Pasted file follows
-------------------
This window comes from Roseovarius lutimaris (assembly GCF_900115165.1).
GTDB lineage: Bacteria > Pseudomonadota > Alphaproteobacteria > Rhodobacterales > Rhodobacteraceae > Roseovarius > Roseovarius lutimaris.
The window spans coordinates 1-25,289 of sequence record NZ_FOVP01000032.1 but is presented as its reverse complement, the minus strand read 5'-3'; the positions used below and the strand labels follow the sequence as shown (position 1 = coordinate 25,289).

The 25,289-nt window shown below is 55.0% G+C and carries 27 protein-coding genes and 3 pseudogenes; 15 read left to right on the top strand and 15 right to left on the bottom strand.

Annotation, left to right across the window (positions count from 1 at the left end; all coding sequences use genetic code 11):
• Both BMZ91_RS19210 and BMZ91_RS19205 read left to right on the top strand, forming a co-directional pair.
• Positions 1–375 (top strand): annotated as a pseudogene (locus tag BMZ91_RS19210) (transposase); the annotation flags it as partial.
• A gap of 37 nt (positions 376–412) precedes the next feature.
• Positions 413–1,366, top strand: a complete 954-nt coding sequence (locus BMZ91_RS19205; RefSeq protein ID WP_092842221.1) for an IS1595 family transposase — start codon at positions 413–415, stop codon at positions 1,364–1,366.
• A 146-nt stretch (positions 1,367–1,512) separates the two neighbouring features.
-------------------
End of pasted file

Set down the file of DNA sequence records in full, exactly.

This window comes from Roseovarius lutimaris (assembly GCF_900115165.1).
GTDB lineage: Bacteria > Pseudomonadota > Alphaproteobacteria > Rhodobacterales > Rhodobacteraceae > Roseovarius > Roseovarius lutimaris.
The window spans coordinates 1-25,289 of sequence record NZ_FOVP01000032.1 but is presented as its reverse complement, the minus strand read 5'-3'; the positions used below and the strand labels follow the sequence as shown (position 1 = coordinate 25,289).

The 25,289-nt window shown below is 55.0% G+C and carries 27 protein-coding genes and 3 pseudogenes; 15 read left to right on the top strand and 15 right to left on the bottom strand.

Annotation, left to right across the window (positions count from 1 at the left end; all coding sequences use genetic code 11):
• Both BMZ91_RS19210 and BMZ91_RS19205 read left to right on the top strand, forming a co-directional pair.
• Positions 1–375 (top strand): annotated as a pseudogene (locus tag BMZ91_RS19210) (transposase); the annotation flags it as partial.
• A gap of 37 nt (positions 376–412) precedes the next feature.
• Positions 413–1,366, top strand: a complete 954-nt coding sequence (locus BMZ91_RS19205; RefSeq protein ID WP_092842221.1) for an IS1595 family transposase — start codon at positions 413–415, stop codon at positions 1,364–1,366.
• A 146-nt stretch (positions 1,367–1,512) separates the two neighbouring features.